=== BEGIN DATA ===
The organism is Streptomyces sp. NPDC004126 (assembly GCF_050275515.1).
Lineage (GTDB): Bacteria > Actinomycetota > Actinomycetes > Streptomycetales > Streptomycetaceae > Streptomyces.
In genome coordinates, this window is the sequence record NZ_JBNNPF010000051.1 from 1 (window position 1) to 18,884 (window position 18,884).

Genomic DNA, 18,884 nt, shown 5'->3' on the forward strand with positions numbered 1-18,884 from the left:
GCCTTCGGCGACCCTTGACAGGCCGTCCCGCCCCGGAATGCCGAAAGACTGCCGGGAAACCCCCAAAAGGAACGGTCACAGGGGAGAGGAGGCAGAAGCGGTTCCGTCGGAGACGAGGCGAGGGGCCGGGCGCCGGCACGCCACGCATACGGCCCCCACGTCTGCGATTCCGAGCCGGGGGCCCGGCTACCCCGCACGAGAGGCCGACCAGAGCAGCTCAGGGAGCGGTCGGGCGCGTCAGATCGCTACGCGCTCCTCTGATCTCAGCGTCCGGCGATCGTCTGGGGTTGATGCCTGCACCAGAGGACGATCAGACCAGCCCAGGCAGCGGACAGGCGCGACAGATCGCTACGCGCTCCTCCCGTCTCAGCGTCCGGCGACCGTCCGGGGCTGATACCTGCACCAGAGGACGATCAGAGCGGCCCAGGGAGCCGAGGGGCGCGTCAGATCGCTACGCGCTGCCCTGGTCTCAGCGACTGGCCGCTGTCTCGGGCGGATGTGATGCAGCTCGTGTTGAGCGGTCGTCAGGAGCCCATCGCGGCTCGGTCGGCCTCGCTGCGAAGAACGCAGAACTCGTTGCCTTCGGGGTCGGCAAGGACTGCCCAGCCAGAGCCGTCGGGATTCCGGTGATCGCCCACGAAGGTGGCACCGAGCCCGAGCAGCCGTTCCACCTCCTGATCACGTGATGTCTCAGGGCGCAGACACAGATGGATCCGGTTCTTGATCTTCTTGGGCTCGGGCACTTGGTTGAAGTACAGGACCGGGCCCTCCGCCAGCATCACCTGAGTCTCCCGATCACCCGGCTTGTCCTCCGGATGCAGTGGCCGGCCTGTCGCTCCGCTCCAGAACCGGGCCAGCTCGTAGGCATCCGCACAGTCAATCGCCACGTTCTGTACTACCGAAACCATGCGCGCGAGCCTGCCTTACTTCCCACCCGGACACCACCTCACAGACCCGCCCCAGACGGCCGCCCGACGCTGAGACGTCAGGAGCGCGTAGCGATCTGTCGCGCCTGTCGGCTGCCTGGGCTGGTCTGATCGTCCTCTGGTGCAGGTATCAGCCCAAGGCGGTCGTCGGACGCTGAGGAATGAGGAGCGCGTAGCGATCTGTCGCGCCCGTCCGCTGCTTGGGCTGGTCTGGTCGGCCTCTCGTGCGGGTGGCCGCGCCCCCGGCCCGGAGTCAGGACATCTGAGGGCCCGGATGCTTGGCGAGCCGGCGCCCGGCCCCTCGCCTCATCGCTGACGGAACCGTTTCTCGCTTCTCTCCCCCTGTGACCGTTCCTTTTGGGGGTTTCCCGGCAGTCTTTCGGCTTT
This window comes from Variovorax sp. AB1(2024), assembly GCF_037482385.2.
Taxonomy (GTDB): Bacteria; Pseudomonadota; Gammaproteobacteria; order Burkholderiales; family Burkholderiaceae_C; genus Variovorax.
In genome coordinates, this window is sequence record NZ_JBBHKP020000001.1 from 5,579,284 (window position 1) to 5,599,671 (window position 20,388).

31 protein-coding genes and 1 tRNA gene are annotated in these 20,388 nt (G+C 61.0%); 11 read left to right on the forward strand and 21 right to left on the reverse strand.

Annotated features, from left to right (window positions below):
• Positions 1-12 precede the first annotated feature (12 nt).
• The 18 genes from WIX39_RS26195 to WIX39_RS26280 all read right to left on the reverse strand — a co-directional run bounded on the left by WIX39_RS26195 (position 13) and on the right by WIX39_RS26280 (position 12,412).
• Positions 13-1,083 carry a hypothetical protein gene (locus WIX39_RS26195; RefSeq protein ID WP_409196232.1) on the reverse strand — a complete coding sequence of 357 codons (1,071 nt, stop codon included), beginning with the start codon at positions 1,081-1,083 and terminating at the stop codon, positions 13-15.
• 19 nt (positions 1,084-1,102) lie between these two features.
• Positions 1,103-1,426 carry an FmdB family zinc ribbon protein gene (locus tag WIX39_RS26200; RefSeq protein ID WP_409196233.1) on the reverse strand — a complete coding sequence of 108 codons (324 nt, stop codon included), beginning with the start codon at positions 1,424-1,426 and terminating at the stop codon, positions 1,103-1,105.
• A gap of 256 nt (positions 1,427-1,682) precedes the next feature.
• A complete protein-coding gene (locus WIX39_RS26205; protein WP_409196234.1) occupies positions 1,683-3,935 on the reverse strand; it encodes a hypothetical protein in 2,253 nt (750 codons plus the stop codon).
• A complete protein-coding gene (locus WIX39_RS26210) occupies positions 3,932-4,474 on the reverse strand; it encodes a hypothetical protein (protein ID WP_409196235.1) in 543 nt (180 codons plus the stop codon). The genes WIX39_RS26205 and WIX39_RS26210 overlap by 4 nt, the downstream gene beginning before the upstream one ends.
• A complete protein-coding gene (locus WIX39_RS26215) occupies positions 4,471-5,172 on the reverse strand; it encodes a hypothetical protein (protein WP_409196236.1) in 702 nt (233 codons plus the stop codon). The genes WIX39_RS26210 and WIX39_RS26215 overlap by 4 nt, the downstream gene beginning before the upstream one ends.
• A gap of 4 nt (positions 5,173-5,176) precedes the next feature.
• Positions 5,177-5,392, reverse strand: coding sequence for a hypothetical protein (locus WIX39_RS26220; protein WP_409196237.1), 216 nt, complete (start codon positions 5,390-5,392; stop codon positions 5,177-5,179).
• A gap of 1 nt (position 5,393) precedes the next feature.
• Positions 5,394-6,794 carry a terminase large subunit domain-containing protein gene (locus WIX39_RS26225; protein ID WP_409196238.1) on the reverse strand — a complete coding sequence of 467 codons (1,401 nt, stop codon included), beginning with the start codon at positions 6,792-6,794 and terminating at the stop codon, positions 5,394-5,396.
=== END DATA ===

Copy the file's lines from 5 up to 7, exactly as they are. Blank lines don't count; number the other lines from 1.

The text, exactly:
GCCTTCGGCGACCCTTGACAGGCCGTCCCGCCCCGGAATGCCGAAAGACTGCCGGGAAACCCCCAAAAGGAACGGTCACAGGGGAGAGGAGGCAGAAGCGGTTCCGTCGGAGACGAGGCGAGGGGCCGGGCGCCGGCACGCCACGCATACGGCCCCCACGTCTGCGATTCCGAGCCGGGGGCCCGGCTACCCCGCACGAGAGGCCGACCAGAGCAGCTCAGGGAGCGGTCGGGCGCGTCAGATCGCTACGCGCTCCTCTGATCTCAGCGTCCGGCGATCGTCTGGGGTTGATGCCTGCACCAGAGGACGATCAGACCAGCCCAGGCAGCGGACAGGCGCGACAGATCGCTACGCGCTCCTCCCGTCTCAGCGTCCGGCGACCGTCCGGGGCTGATACCTGCACCAGAGGACGATCAGAGCGGCCCAGGGAGCCGAGGGGCGCGTCAGATCGCTACGCGCTGCCCTGGTCTCAGCGACTGGCCGCTGTCTCGGGCGGATGTGATGCAGCTCGTGTTGAGCGGTCGTCAGGAGCCCATCGCGGCTCGGTCGGCCTCGCTGCGAAGAACGCAGAACTCGTTGCCTTCGGGGTCGGCAAGGACTGCCCAGCCAGAGCCGTCGGGATTCCGGTGATCGCCCACGAAGGTGGCACCGAGCCCGAGCAGCCGTTCCACCTCCTGATCACGTGATGTCTCAGGGCGCAGACACAGATGGATCCGGTTCTTGATCTTCTTGGGCTCGGGCACTTGGTTGAAGTACAGGACCGGGCCCTCCGCCAGCATCACCTGAGTCTCCCGATCACCCGGCTTGTCCTCCGGATGCAGTGGCCGGCCTGTCGCTCCGCTCCAGAACCGGGCCAGCTCGTAGGCATCCGCACAGTCAATCGCCACGTTCTGTACTACCGAAACCATGCGCGCGAGCCTGCCTTACTTCCCACCCGGACACCACCTCACAGACCCGCCCCAGACGGCCGCCCGACGCTGAGACGTCAGGAGCGCGTAGCGATCTGTCGCGCCTGTCGGCTGCCTGGGCTGGTCTGATCGTCCTCTGGTGCAGGTATCAGCCCAAGGCGGTCGTCGGACGCTGAGGAATGAGGAGCGCGTAGCGATCTGTCGCGCCCGTCCGCTGCTTGGGCTGGTCTGGTCGGCCTCTCGTGCGGGTGGCCGCGCCCCCGGCCCGGAGTCAGGACATCTGAGGGCCCGGATGCTTGGCGAGCCGGCGCCCGGCCCCTCGCCTCATCGCTGACGGAACCGTTTCTCGCTTCTCTCCCCCTGTGACCGTTCCTTTTGGGGGTTTCCCGGCAGTCTTTCGGCTTT
This window comes from Variovorax sp. AB1(2024), assembly GCF_037482385.2.
Taxonomy (GTDB): Bacteria; Pseudomonadota; Gammaproteobacteria; order Burkholderiales; family Burkholderiaceae_C; genus Variovorax.